Bear Creek School graduate’s Swift video goes viral

Issaquah native Jon Kok, a junior at Wheaton College near Chicago, has a not-so-secret obsession.

The 20-year-old music major is not only passionate about his own music; he has been known by his friends as a “Swiftie” since his freshman year of high school at Bear Creek School in Redmond.

For those who may need a pop culture definition, a “Swiftie” is a die-hard fan of singer/songwriter Taylor Swift.

“It became a thing that people associated Taylor Swift with me,” Kok said with a laugh, noting that he had always requested Swift’s songs at high school dances.

But with the help of media skills learned in his college classes, Kok set out to take his love for Swift’s music to a new level. With the help of his friends, Kok created a video on Jan. 26 asking Swift to accompany him to Wheaton’s annual President’s Day Ball and posted it on social media.

The video, which was shot at a zoo, was set to a song that Kok wrote himself, and included character references from Kok’s friends and professors assuring Swift that Kok was a good choice for a date.

Kok, who minors in media, decided to take what he had learned in class and put it to the test to see if he could make the video go viral.

“We were thinking it would get 30 to 40 likes,” Kok said.

His estimate was a bit off. The first weekend it was posted, the video received over 10,000 views. After one week, this number had risen to 20,000 — quite an unexpected result for a project Kok and his friends had originally taken on to liven up the dull days of winter.

“It became this really big project to test the power of networking,” Kok said. “How far can I get through mutual connections?”

Kok said that his media studies professor gave him several tips for making the video go viral:

• Tell 10 closest friends about the video, who in turn each tell 10 of their friends.

• Alert anyone who works for Apple, Amazon, Facebook or Google about the video.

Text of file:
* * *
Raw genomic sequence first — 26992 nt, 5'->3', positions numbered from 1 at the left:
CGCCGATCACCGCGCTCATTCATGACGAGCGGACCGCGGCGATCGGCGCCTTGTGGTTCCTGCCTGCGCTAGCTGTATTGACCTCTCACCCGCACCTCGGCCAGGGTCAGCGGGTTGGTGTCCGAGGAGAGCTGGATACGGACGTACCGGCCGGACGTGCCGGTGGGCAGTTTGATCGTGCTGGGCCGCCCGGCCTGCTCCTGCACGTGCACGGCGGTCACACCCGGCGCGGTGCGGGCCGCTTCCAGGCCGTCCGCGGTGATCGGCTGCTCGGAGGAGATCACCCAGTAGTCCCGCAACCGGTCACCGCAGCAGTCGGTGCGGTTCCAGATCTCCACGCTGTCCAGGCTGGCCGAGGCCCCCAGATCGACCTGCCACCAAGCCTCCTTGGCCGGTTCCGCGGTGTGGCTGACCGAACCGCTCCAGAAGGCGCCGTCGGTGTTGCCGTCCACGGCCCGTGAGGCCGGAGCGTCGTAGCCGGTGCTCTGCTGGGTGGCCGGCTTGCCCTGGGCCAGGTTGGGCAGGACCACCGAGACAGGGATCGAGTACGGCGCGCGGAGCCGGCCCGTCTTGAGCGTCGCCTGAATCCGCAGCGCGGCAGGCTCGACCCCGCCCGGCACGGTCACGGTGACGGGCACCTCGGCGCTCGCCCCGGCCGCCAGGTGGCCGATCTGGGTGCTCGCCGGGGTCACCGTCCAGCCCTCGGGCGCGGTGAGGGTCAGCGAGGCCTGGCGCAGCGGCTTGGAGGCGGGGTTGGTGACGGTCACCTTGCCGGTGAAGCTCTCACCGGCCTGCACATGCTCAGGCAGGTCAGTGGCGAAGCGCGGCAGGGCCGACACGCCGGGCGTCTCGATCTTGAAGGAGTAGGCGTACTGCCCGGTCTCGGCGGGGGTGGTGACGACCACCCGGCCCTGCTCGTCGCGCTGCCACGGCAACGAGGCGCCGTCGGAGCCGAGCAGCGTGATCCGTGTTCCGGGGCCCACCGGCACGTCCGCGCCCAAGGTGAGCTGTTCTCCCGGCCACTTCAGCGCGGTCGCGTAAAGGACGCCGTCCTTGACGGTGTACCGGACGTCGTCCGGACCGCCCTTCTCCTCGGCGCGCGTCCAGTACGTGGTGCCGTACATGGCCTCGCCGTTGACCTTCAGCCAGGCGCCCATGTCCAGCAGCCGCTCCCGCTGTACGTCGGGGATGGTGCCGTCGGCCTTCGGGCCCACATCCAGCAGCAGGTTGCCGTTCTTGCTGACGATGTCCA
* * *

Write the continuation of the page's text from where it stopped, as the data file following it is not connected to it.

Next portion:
• Submit the video to CNN iReport.

• Email the video link to Stoked PR, Swift’s PR company.

• Post the video on multiple social media outlets such as Facebook, Instagram and Twitter, and share it more and more every day.

At press time, the video had been viewed nearly 29,000 times on Facebook and nearly 500 times on YouTube.

“I’m holding on as tight as I can that she’ll see it,” Kok said. “This would be a fun thing to do, to kick back, relax and dance.”

“He’s such a sweetie and a really active Issaquah resident too … He’s very well-liked in the community,” family friend Tanya Button said. “He’s got that kind of personality. He’s so deserving of at least a response from Taylor Swift.”

Kok doesn’t consider himself just any “mainstream” Swift fan. The music major said he digs deeper than just the hits that make the top 40, finding the lesser-known songs that really speak to him so that he can “pick apart her art of storytelling and analyze how her lyrics apply to [his] life.”

Swift’s music has been there for Kok at difficult times in his life. When Kok was mourning the death of a dear friend, he found solace in Swift’s song “Ronan,” which the singer composed about a young boy who died of cancer.

“I remember turning on that song — the power of Taylor Swift’s song and her poetry really resonated with that moment, more than everyday pop songs about falling in love and breaking up,” he said.

Swift, 27, and Kok both have in common a passion for music. Kok sings and plays a variety of instruments, including piano, guitar, ukulele and violin to name a few. In high school, Kok performed in the Sammamish Symphony Orchestra and at the Fall City Bistro in Fall City every Friday.

For Kok, the video was a chance to manifest his personal philosophy of living each day to the fullest and grabbing every opportunity.

“I really take into account that you miss 100 percent of the shots you don’t take,” Kok said.

“He has this love for life,” Button affirmed. “He goes for everything 100 percent.”

At press time, Kok had not heard from Swift, but said that there was a chance she could show up unannounced on the evening of the event. Swift has done this in the past as a way to give her fans the surprise of a lifetime and avoid being tailed by the press. The only problem, Kok said, is that waiting for a possible Swift appearance on the evening of the ball is preventing him from asking another girl in the meantime.

As for the big question — who pays for dinner on a date between a college student and the highest-earning musician in the world? — Kok said there is no question about it.

“I pay for dinner,” said Kok, always the gentleman. “She’s worth it.”

To watch Kok’s video, go to